It might be helpful for us to try to tackle what is making us less than we know we can be. Ignatius suggests intensifying our prayer or taking on some penance. This might be as simple as telling God how I feel and asking for his help. Or we might choose to continue our usual pattern of prayer as a spiritual discipline in this dry time. Or we might plan to take some time out to really think about what is going on. It is often helpful to talk through our experience with a soul friend or a spiritual guide. At least seek out companionship. It can also be really beneficial to turn our attention away from ourselves and offer some simple practical help to others.

Rule 7: Remind yourself of what you already know about God

Often in desolation we feel as if God just isn’t there, or has abandoned us. We could reflect on our years of experience and what we know of God’s faithfulness, and the strength and power of his grace. It is an opportunity to exercise faith based on experience. Put another way, it might be useful to recall a time of consolation and to go back to it in your imagination.

Rule 8 : Be patient

This might be the last advice we want to hear as we feel anything but patient! Ignatius talks about it being “work” to be patient. It needs a bit of effort perhaps? To decide to remember previous consolations as in guideline three, and to remember that everything has its time, all things come to an end. There are times and seasons in your life. Keep telling God all about it and asking for his help.

Rule 9 : Three reasons for desolation

  • We are tepid or negligent re our spiritual life

  • It is a ‘test’ of our fidelity-without-consolation

  • Through it we become aware that consolation is pure gift, and this increases our sense of dependency on God.

Do not try to save

the whole world

or do anything grandiose.

Instead, create

a clearing

in the dense forest

of your life

and wait there


until the song

that is your life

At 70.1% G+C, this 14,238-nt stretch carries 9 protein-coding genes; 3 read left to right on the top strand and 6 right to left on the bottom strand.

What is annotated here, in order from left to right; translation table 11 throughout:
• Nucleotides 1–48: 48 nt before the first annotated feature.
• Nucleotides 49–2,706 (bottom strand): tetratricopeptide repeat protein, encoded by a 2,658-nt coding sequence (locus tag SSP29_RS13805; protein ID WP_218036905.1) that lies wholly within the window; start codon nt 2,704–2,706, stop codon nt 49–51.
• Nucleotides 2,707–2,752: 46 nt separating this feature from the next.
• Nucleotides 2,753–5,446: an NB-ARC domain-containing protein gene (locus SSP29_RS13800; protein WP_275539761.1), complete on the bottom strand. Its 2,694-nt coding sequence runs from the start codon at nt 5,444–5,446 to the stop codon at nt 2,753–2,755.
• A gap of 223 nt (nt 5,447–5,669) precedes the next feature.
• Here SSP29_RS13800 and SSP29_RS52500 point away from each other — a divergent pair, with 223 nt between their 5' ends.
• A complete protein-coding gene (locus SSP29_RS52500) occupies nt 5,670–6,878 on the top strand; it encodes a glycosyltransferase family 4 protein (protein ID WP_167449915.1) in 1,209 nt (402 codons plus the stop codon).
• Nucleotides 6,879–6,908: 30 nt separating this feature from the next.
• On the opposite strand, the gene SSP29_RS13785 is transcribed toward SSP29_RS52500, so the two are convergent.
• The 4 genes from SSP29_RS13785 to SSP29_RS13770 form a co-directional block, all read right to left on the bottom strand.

falls into your own cupped hands

and you recognize and greet it.

Only then will you know

how to give yourself

to this world

so worth of rescue.

Desolation Trees

Desolation Landscape

O Lord Hear My Prayer – Taize

Oh, Lord hear my prayer

Oh, Lord hear my prayer

When I call answer me

Oh, Lord hear my prayer

Oh, Lord hear my prayer

Come and listen to me


Source: Musixmatch

Songwriters: Jacques Berthier

  1. Complete any unfinished parts of what we did in the session today.

  2. Please take time to read and reflect on Desolation using the material above.

  3. Read the Article ‘Recognising the Treasure when you find it’ by Gerry Hughes

  4. Look up and pray with one or more of the following texts during the coming week:

(a) Luke 18:18-23

(b) Luke 10:25-37

(c) Luke 13:10-17 (The Woman Healed on the Sabbath).

  1. When you make the Examen this week, or while at prayer, take note of the consolations and/or desolations you may have experienced. Speak to God about these.

Please remember…

  • Desolation can be a great ‘growing place . . .a creative moment . . . it is not always a ‘bad’ thing.

  • Desolation is distinct from painful consolation.

  • Desolation is distinct from depression: the former is a spiritual state, the latter a clinical condition.

LINK: S14 “Recognising the Treasure when you find it” by Gerry Hughes